Categories
Features Live Action Movies

Tokyo Story (Tokyo monogatari)

Director – Yasujiro Ozu – 1953 – Japan – Cert. U – 136m

*****

Plays in the BFI Japan 2021 season October / November at BFI Southbank. Also currently streaming on BFI Player as part of the Japan programme alongside 24 other Ozu films together with a much wider selection of Japanese movies.

Elderly couple the Hirayamas (Chishu Ryu, Chieko Higashiyama) live in the seaside town of Onomichi, a day’s train ride from Tokyo at the time the film was made. Of their five children, Kyoko (Kyoko Kagawa) still lives at home with them and works locally as a primary school teacher, two live in Tokyo, one in Osaka and one went missing in action during the war, presumed dead. The son and daughter in Tokyo, Koichi (So Yamamura) and Shige (Haruko Sugimura), work as a doctor and a beauty parlour owner respectively. Both are married while the missing son has left behind a widow Noriko (Setsuko Hara). The fifth child is a son Keizo (Shiro Osaki) in Osaka which is on the train between Onomichi and Tokyo. The couple want to visit their offspring and see how they are doing for themselves. And meet the grandchildren.

Kyoko is a devoted daughter and the parents expect the other three surviving kids to be much the same, but they’ve reckoned without the pressures of working, married and family life in the big city. Neither Koichi nor Shige really want to spend much time on their parents and do their best to get them out of their hair, first palming them off on Noriko who takes a day off work from her office to take them on a bus sightseeing tour then sending them away for a few days to a hot springs resort at Atami.

Owing to a noisy party in the hotel, the Atami trip doesn’t really work out and the elderly couple return to Tokyo the next day to discover they’re not really wanted; the husband goes out drinking with an old friend while his wife stays with Noriko, the one person who has time for the two old people. Two further, minor episodes (the first not shown, the second shown only briefly) involve the couple’s stopping off in Osaka with Keizo both on the way out to Tokyo and on the way back.

Ozu made his first film in 1927 and by the time of this one, which regularly crops up on critics’ lists of the best films of all time, had honed something of a personal cinematic language. He rarely moves the camera and loves small, domestic interiors. Part of the joy of this film comes in watching static set ups where characters move in and out of rooms and react with each other within those spaces.

There are offscreen intrigues – we see downstairs rooms and upstairs rooms but never the staircases connecting them, except for people exiting offscreen to and entering from what are obviously stairs. Ozu has a reputation for making his actors do multiple takes to lose the acting quality from their performance. What he ends up with from his cast after that process is very low key yet somehow utterly compelling. The movie has a freshness about it even today: it has stood the test of time well.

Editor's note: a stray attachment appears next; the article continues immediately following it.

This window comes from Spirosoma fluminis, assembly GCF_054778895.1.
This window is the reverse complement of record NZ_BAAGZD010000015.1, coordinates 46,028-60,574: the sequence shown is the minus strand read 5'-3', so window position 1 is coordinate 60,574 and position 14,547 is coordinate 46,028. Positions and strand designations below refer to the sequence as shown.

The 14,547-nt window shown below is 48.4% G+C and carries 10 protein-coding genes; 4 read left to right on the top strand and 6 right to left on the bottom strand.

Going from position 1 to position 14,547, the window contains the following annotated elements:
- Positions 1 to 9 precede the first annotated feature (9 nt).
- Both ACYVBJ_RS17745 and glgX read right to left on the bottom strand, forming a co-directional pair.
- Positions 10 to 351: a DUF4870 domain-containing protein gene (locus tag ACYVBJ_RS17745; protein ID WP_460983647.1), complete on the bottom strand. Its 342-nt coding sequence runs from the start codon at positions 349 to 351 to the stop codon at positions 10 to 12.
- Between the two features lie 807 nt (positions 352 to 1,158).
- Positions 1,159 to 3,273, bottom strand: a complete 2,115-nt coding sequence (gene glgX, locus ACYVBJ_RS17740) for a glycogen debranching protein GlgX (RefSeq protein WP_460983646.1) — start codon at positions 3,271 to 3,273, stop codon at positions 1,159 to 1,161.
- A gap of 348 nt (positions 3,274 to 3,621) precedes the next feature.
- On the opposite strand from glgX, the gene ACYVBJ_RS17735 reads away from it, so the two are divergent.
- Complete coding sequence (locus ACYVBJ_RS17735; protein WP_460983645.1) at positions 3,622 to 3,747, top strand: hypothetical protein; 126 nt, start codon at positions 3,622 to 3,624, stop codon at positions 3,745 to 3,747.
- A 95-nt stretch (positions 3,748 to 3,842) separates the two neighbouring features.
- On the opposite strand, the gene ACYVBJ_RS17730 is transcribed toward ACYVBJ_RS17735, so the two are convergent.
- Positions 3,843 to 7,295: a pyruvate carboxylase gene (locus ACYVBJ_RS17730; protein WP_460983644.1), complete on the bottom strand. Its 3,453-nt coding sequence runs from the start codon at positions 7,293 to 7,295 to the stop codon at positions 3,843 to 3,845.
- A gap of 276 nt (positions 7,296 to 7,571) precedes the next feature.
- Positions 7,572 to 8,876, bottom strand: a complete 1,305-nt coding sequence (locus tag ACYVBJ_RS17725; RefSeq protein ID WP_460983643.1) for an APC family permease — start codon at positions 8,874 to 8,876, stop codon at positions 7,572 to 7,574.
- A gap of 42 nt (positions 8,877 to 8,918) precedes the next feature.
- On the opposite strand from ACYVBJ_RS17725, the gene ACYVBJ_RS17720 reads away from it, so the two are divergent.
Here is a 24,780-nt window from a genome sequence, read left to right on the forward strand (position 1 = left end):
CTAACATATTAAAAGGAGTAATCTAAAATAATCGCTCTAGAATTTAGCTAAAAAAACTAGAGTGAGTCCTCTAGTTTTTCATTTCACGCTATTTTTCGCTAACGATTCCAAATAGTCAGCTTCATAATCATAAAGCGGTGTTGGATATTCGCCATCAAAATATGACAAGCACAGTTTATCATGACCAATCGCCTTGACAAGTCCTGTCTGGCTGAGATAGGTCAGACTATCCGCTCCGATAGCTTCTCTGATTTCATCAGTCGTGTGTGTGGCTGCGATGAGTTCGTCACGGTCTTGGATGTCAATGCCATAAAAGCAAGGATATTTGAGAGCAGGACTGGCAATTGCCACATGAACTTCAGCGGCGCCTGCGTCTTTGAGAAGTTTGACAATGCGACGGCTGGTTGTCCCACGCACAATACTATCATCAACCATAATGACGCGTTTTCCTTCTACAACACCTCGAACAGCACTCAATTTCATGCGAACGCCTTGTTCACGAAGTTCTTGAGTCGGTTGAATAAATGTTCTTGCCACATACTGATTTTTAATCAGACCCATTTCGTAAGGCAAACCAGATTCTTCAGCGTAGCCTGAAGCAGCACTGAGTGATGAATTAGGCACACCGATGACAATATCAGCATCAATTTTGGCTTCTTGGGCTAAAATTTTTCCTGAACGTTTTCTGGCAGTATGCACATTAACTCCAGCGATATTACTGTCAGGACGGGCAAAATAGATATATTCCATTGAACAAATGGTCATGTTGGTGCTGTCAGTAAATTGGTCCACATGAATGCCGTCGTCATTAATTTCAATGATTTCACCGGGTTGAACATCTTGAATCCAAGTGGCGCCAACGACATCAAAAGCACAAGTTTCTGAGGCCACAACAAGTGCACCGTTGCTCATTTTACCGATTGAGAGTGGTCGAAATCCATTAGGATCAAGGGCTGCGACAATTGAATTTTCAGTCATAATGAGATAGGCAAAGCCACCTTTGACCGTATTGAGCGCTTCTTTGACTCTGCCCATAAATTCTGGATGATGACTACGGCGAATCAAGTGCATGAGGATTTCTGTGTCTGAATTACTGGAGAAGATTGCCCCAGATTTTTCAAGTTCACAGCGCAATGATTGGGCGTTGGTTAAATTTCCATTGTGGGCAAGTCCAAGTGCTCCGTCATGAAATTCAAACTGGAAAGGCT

The BFI’s new Blu-ray of the film benefits considerably from a superb new digital 4K restoration (from a dupe negative because the original camera negative has sadly been destroyed in a fire).

Critic Tony Rayns’ film introduction on this disc helpfully suggests that while the film is not an actual remake as such, it owes much to two films. One is Make Way For Tomorrow (Leo McCarey, US, 1937) about an elderly couple whose kids let them down, which being a Hollywood movie is straightforward and doesn’t lend itself to multiple or ambiguous interpretation, a quality it shares with Tokyo Story which may help in part account for the film’s enduring popularity. The other is Ozu’s own The Brothers And Sisters Of The Toda Family (1941), happily included on this Blu-ray, which explores many of the same themes as the later film – the pressure on women to get married, the relationships between parents and their children.

This image has an empty alt attribute; its file name is Tokyo-Story-bro-sis-800-X-563.jpg

Also on the disc is the documentary Talking With Ozu (1993) in which film directors Stenley Kwan, Aki Kaurismaki, Claire Denis, Lindsay Anderson, Paul Schrader, Wim Wenders and Hou Hsiao-hsien talk about what Ozu means to them.

BFI Player is currently screening some 25 Ozu films including Tokyo Story, The Brothers And Sisters Of The Toda Family and The Flavour Of Green Tea Over Rice (also out on Blu-ray), among them a good number of silents including his earliest surviving film Days Of Youth (1929). In a coup of inventive programming, the Tokyo Story disc also includes the British COI short Furnival And Son (1948) – which can be watched by anyone for free on BFI Player – about tensions between parents running a small Sheffield steel business and their returning son who they expect to help them run it.

Tokyo Story is out on Blu-ray in the UK on Monday, June 15th 2020.

Plays in the BFI Japan 2021 season October / November at BFI Southbank. Also currently streaming on BFI Player as part of the Japan programme alongside 24 other Ozu films together with a much wider selection of Japanese movies.

Here’s a trailer (NB this is not the trailer for the restored version which looks much better than this):

2020

Blu-ray from Monday, June 15th

Leave a Reply

Your email address will not be published. Required fields are marked *

This site uses Akismet to reduce spam. Learn how your comment data is processed.